Leading the charge was Connecticut's top prosecutor, Richard Blumenthal, reports CBS News correspondent Kelly Wallace,.
"No question, absolutely none, that Craigslist is operating an online brothel here," Blumenthal said. "We're going after them to persuade them they ought to do the right thing, cooperate and eliminate the ads."
South Carolina's Attorney General Henry McMaster went further - remove all prostitution ads and pornography or Craigslist executives themselves will be prosecuted.
"It is nothing but filth," McMaster said. "It is advertisement for prostitution, it is ugly, it is harmful."
Can Craigslist be held criminally liable or sued for having illegal ads on its site? Not under current federal law, which grants immunity to sites like Craigslist for posting content it didn't create.
"Congress' rationale, which I think was a good one, that we want to not make illegal content legal or somehow inexcusable but place the onus on the people who are behaving badly in the first place," said Matt Zimmerman, a senior staff attorney with the Electronic Frontier Foundation.
The pressure on the classified online ad site, which gets 30 million postings a month, has grown in recent weeks after was accused of robbing two women, and killing another, all of whom he met on Craigslist, and a New York radio reporter was killed by a teenager who allegedly responded to a Craigslist advertisement.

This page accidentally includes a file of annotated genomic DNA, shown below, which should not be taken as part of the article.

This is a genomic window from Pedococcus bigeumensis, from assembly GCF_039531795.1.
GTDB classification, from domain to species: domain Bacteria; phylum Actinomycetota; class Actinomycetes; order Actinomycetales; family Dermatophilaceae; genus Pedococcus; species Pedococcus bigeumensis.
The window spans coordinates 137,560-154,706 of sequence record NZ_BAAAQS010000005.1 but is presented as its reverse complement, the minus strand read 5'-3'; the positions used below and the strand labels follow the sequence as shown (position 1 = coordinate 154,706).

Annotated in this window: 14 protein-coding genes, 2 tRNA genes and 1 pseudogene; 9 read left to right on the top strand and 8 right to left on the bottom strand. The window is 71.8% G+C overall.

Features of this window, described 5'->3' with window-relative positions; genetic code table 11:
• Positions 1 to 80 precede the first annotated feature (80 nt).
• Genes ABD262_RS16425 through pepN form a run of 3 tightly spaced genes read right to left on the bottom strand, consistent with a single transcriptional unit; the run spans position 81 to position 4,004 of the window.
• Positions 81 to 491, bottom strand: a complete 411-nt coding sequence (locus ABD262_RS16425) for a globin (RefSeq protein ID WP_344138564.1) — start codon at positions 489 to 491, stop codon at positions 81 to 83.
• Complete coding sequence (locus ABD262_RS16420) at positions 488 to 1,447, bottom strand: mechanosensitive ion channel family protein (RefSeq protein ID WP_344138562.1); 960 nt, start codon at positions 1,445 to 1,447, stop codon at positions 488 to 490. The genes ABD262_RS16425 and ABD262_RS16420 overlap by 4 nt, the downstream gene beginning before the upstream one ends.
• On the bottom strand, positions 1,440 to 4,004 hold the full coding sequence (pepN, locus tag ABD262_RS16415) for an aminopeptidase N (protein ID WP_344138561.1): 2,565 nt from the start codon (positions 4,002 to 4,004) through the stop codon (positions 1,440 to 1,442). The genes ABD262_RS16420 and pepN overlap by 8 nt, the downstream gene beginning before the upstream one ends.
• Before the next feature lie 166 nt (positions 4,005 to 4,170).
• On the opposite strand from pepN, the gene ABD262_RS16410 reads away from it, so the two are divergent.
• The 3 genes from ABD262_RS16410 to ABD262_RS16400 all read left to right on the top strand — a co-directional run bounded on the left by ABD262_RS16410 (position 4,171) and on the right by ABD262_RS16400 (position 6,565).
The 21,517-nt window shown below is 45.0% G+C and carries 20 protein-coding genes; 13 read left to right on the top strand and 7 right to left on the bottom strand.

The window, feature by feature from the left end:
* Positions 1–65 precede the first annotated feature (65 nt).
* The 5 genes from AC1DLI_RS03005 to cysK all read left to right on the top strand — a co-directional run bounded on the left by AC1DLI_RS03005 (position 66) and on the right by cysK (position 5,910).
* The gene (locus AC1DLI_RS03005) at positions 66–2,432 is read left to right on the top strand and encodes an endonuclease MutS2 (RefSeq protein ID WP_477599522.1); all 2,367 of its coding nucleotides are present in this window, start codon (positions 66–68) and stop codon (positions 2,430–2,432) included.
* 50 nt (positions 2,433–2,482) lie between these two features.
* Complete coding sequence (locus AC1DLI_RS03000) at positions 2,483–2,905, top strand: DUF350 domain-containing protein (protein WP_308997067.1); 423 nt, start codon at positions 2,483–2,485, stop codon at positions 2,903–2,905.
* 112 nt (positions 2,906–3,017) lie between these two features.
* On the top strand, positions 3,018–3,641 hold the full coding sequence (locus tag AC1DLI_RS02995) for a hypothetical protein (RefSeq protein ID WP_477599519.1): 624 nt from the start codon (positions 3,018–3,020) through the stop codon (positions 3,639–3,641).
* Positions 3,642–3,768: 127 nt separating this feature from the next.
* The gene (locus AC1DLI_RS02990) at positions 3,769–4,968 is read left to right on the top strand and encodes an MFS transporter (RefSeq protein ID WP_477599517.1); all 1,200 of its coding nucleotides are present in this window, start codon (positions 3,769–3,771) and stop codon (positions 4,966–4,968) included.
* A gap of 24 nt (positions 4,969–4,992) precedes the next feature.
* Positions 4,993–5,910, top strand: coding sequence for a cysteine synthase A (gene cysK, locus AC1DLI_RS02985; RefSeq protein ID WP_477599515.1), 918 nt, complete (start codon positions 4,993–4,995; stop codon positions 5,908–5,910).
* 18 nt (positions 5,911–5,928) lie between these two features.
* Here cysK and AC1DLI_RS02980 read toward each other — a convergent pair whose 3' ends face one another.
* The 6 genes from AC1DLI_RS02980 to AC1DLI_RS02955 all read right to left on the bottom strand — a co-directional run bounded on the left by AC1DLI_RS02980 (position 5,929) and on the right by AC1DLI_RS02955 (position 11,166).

In a statement, Craigslist's CEO Jim Buckmaster said Tuesday's meeting was productive and added, "We're optimistic that our shared concerns can be addressed … without compromising the quintessentially American values of free speech embodied in our constitution."
In November, Craigslist, at the urging of the states attorneys general, agreed to begin requiring a working phone number, a credit card and a $5 fee for anyone using the erotic services section.
Blumenthal said the action hasn't gone far enough, and said that if Craigslist doesn't respond positively in days, not months, the states' prosecutors will consider trying to change the law, or finding another route to legal action against the site.